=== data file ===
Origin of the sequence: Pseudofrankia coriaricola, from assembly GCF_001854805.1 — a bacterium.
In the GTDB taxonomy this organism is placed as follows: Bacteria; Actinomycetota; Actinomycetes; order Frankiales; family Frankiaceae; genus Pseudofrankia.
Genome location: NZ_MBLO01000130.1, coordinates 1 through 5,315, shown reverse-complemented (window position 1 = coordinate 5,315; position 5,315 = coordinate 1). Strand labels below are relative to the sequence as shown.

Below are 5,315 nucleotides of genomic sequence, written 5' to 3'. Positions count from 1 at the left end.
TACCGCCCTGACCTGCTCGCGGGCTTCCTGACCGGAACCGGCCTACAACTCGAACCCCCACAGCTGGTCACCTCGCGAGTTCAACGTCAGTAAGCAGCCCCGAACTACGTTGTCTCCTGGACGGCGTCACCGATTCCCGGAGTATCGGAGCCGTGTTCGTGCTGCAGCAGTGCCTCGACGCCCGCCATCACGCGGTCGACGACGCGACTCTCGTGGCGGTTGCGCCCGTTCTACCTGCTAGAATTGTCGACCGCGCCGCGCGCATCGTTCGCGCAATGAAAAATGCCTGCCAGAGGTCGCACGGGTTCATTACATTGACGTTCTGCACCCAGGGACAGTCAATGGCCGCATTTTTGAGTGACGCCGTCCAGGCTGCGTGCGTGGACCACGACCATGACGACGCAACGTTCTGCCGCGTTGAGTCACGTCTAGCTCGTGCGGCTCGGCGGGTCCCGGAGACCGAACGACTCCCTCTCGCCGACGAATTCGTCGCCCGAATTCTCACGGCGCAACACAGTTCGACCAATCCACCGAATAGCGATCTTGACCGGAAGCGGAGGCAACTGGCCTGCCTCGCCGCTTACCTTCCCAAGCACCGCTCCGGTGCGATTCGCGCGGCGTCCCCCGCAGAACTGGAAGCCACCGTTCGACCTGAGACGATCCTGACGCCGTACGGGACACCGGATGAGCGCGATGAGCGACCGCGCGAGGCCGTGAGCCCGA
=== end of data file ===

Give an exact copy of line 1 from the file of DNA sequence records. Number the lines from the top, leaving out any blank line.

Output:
Origin of the sequence: Pseudofrankia coriaricola, from assembly GCF_001854805.1 — a bacterium.